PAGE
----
Wednesday, July 14, 2004

Literature is Hell


I have found my Holy Grail and it is: Kalpa Imperial: The Greatest Empire That Never Was by Angelica Gorodischer (translated by Ursula K. Le Guin).

The book description states:

Kalpa Imperial is the first of Argentinean writer Angélica Gorodischer's nineteen award-winning books to be translated into English. In eleven chapters, Kalpa Imperial's multiple storytellers relate the story of a fabled nameless empire which has risen and fallen innumerable times. Fairy tales, oral histories and political commentaries are all woven tapestry-style into Kalpa Imperial: beggars become emperors, democracies become dictatorships, and history becomes legends and stories. But Kalpa Imperial is much more than a simple political allegory or fable. It is also a celebration of the power of storytelling.

My favorite bookstore, Booktopia in Libis, shipped in this book with a load of others last week. Robert, one of the store managers, knew of my penchant for SFF stuff so he immediately reserved this for me and texted me about the new stuff. Lo and behold, upon seeing it last Sunday at the shop, I almost fell on knees in reverence and holy ecstasy.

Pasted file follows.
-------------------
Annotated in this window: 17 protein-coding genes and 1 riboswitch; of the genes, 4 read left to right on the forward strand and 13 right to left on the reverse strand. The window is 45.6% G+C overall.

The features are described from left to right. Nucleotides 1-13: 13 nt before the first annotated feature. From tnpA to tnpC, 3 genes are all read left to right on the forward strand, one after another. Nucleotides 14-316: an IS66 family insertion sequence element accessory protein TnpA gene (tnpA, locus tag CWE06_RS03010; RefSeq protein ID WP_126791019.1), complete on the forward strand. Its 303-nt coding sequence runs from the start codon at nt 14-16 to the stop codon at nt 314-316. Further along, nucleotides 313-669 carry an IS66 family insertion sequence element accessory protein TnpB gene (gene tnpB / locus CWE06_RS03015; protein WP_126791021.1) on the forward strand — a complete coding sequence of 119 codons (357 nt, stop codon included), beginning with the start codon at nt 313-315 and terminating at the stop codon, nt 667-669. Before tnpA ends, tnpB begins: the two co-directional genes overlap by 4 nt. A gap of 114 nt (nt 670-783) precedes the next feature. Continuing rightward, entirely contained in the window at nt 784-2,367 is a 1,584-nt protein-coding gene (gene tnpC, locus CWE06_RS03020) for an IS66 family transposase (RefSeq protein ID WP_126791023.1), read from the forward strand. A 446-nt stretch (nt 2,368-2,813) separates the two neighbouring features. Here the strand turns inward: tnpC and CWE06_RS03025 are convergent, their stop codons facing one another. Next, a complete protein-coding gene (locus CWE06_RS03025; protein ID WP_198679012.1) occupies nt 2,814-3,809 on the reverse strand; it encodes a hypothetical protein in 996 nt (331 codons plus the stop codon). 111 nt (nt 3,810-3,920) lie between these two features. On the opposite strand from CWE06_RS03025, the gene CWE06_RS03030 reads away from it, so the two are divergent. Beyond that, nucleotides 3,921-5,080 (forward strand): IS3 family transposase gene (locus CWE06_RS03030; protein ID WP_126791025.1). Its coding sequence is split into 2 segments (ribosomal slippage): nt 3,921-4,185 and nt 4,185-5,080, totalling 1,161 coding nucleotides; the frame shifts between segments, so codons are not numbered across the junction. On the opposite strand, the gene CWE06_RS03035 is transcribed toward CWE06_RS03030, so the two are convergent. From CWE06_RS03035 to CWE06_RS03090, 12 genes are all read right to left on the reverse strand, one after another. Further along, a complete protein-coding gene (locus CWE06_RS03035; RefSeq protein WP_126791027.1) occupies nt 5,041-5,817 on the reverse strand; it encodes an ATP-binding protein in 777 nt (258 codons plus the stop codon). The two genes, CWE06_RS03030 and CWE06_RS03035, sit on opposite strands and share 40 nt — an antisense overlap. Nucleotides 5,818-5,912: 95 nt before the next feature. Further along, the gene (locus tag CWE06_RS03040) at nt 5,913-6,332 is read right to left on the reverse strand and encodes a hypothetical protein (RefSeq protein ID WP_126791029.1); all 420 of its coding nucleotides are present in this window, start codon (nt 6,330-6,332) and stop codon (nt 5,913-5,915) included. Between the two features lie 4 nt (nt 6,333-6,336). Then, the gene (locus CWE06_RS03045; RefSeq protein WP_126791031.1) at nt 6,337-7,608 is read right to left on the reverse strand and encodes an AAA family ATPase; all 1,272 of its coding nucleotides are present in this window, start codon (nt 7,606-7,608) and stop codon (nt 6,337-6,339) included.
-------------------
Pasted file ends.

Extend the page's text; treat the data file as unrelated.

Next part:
As this was not enough, a month back, they got a copy of Michael Cisco's The San Veneficio Canon: The Divinity Student/The Golem and Robert gave me first dibs on it. This was also the shop where I got Conjunctions: 39, The New Wave Fabulists, The Thackery T. Lambshead Pocket Guide to Eccentric and Discredited Diseases and Leviathan Three-- all small press books. For a country that mostly has US published books on its store bookshelves, I swear, I love this shop. But I digress.

Why am I so excited about this book? Well, for one thing, this book is considered a masterpiece in Argentina and yet is obviously a work of speculative fiction or fantastical fiction. Mind, I did not say it was that well-known Latin American field of literature, magical realism, as popularized by Gabriel Garcia Marquez.

As it is, I'm not exactly hopeful about the state of the Philippine literature and how it's stuck in a time warp. Looking at this book and seeing how Gorodischer managed to write a book by re-imagining the history of her own country with the end result of re-energizing Argentinean literature, I feel like I can create new worlds touched by the soul of my country.

Ah, I can always dream...

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